# Thread: Making x the subject in an exponential equation

1. ## Making x the subject in an exponential equation

make x the subject
y=5(1-e^(-x))

first i expand it

so
y=5-5e^(-x)

loge(y)=loge(5)+loge(e5x)
loge(y)-loge(5)=5x

x=loge(y)-loge(5)/5 ??

2. Originally Posted by smmmc
make x the subject
y=5(1-e^(-x))

first i expand it

so
y=5-5e^(-x)

loge(y)=loge(5)+loge(e5x)
loge(y)-loge(5)=5x

x=loge(y)-loge(5)/5 ??
$\displaystyle y = 5\left(1 - e^{-x}\right)$

$\displaystyle \frac{y}{5} = 1 - e^{-x}$

$\displaystyle e^{-x} = 1 - \frac{y}{5}$

$\displaystyle e^{-x} = \frac{5 - y}{5}$

$\displaystyle -x = \ln{\frac{5 - y}{5}}$

$\displaystyle x = -\ln{\frac{5 - y}{5}}$

(Anything from this step onwards is just to get the answer to whatever form you like)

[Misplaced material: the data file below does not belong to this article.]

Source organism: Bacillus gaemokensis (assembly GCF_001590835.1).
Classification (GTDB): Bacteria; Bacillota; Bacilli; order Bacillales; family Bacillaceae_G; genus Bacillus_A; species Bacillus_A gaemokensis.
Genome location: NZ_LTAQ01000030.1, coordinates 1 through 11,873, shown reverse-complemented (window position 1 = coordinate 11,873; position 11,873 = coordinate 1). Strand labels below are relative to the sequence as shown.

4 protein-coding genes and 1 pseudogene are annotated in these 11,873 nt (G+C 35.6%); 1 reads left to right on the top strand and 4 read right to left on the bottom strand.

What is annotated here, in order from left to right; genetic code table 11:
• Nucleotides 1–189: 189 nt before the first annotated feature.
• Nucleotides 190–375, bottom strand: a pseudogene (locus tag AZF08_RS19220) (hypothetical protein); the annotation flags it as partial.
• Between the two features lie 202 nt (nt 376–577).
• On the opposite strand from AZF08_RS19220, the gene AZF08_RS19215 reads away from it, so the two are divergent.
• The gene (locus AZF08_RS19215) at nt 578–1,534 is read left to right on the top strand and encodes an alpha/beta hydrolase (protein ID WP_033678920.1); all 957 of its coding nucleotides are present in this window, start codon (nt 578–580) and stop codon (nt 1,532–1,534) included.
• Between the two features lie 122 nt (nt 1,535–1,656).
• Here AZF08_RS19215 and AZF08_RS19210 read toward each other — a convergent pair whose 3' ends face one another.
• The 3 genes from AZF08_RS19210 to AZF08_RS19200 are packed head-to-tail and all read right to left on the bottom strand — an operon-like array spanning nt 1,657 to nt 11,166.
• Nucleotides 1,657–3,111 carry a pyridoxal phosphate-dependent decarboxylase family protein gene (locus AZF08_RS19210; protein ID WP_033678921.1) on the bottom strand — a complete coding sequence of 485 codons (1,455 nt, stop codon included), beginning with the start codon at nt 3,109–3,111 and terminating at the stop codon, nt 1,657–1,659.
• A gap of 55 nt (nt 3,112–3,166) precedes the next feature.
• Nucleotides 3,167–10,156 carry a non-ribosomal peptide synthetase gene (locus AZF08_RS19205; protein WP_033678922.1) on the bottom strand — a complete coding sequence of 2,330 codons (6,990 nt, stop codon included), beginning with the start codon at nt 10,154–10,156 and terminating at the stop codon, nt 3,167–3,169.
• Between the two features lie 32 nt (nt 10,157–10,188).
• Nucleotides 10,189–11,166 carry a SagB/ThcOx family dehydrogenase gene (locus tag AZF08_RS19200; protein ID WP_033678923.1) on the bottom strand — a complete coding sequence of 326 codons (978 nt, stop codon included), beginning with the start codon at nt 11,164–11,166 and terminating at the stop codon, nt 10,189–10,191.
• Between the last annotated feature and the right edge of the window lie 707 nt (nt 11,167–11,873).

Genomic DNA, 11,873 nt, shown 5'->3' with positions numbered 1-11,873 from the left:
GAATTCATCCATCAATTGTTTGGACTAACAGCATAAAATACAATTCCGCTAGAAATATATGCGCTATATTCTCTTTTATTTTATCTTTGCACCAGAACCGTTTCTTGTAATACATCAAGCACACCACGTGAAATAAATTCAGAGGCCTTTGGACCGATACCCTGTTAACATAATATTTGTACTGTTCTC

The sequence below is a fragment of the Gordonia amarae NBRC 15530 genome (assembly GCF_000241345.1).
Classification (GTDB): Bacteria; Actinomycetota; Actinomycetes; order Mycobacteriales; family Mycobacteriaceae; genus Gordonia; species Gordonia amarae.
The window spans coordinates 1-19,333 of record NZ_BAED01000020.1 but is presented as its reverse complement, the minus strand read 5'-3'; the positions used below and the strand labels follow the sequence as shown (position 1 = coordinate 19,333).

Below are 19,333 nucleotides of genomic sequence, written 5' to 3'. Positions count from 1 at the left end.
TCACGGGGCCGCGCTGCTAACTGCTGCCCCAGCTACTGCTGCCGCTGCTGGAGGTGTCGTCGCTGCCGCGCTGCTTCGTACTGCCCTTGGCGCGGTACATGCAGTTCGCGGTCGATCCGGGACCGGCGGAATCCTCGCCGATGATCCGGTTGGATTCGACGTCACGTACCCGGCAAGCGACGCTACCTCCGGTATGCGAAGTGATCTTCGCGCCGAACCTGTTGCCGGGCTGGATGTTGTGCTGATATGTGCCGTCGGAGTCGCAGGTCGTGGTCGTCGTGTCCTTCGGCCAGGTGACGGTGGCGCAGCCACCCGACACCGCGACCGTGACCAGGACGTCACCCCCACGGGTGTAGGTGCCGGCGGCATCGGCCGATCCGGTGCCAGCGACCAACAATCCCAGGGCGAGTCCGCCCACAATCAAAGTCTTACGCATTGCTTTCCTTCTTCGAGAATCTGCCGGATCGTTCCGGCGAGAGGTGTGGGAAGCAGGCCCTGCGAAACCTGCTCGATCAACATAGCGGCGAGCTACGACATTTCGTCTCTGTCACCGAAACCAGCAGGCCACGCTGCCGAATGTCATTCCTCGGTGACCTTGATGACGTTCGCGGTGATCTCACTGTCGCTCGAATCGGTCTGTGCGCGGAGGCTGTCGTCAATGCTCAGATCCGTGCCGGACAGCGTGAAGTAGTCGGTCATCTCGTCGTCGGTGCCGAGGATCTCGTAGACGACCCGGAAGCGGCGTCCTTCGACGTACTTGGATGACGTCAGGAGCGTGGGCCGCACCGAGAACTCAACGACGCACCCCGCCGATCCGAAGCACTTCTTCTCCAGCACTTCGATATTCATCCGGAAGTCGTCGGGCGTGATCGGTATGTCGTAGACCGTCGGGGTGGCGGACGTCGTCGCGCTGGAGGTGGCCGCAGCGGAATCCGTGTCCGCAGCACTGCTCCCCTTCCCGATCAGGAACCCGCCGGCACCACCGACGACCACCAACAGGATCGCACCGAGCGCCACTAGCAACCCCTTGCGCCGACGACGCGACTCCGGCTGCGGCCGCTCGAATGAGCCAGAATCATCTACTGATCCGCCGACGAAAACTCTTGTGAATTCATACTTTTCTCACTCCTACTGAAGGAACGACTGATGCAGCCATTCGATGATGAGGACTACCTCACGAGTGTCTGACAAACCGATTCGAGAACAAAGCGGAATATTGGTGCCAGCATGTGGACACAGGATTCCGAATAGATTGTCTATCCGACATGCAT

$\displaystyle x = \ln{\left(\frac{5 - y}{5}\right)^{-1}}$

$\displaystyle x = \ln{\frac{5}{5 - y}}$

$\displaystyle x = \ln{5} - \ln{(5 - y)}$.

3. the answer says loge(5/5-y) ?

4. Dear smmmc,

Of course,$\displaystyle \ln\frac{5}{5-y}=\ln5-\ln(5-y)$ Therefore what Prove it had shown is the answer.

5. Originally Posted by smmmc
Which is one of the forms of the answer given by Prove It. And you have been told in another post what ln means. So what's your problem here?

6. Originally Posted by smmmc
make x the subject
y=5(1-e^(-x))

first i expand it

so
y=5-5e^(-x)

loge(y)=loge(5)+loge(e5x)
This is wrong. log(a+ b) is not equal to log(a)+ log(b)

As others have said, the simplest thing to do is write y- 5= -5e^{-x+} and take the logarithm of that.
loge(y)-loge(5)=5x

x=loge(y)-loge(5)/5 ??